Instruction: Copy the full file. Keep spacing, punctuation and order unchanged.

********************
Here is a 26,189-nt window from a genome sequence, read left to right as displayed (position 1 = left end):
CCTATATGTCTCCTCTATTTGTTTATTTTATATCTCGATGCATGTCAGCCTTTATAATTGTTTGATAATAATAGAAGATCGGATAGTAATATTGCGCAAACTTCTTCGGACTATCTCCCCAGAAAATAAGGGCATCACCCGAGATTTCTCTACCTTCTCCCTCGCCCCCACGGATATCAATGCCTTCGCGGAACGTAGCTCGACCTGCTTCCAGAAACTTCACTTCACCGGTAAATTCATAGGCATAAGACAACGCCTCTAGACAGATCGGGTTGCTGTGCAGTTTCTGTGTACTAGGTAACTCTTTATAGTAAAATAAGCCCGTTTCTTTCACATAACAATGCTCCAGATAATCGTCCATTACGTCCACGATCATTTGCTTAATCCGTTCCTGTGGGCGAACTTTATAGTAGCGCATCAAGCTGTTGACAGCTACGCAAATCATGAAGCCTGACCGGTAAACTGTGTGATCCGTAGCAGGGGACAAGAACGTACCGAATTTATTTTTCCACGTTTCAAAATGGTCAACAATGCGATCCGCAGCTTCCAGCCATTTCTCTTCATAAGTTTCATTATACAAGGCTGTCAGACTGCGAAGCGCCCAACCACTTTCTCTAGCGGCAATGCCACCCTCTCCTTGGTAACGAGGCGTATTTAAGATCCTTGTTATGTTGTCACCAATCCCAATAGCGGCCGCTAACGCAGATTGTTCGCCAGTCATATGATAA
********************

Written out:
Here is a 26,189-nt window from a genome sequence, read left to right as displayed (position 1 = left end):
CCTATATGTCTCCTCTATTTGTTTATTTTATATCTCGATGCATGTCAGCCTTTATAATTGTTTGATAATAATAGAAGATCGGATAGTAATATTGCGCAAACTTCTTCGGACTATCTCCCCAGAAAATAAGGGCATCACCCGAGATTTCTCTACCTTCTCCCTCGCCCCCACGGATATCAATGCCTTCGCGGAACGTAGCTCGACCTGCTTCCAGAAACTTCACTTCACCGGTAAATTCATAGGCATAAGACAACGCCTCTAGACAGATCGGGTTGCTGTGCAGTTTCTGTGTACTAGGTAACTCTTTATAGTAAAATAAGCCCGTTTCTTTCACATAACAATGCTCCAGATAATCGTCCATTACGTCCACGATCATTTGCTTAATCCGTTCCTGTGGGCGAACTTTATAGTAGCGCATCAAGCTGTTGACAGCTACGCAAATCATGAAGCCTGACCGGTAAACTGTGTGATCCGTAGCAGGGGACAAGAACGTACCGAATTTATTTTTCCACGTTTCAAAATGGTCAACAATGCGATCCGCAGCTTCCAGCCATTTCTCTTCATAAGTTTCATTATACAAGGCTGTCAGACTGCGAAGCGCCCAACCACTTTCTCTAGCGGCAATGCCACCCTCTCCTTGGTAACGAGGCGTATTTAAGATCCTTGTTATGTTGTCACCAATCCCAATAGCGGCCGCTAACGCAGATTGTTCGCCAGTCATATGATAA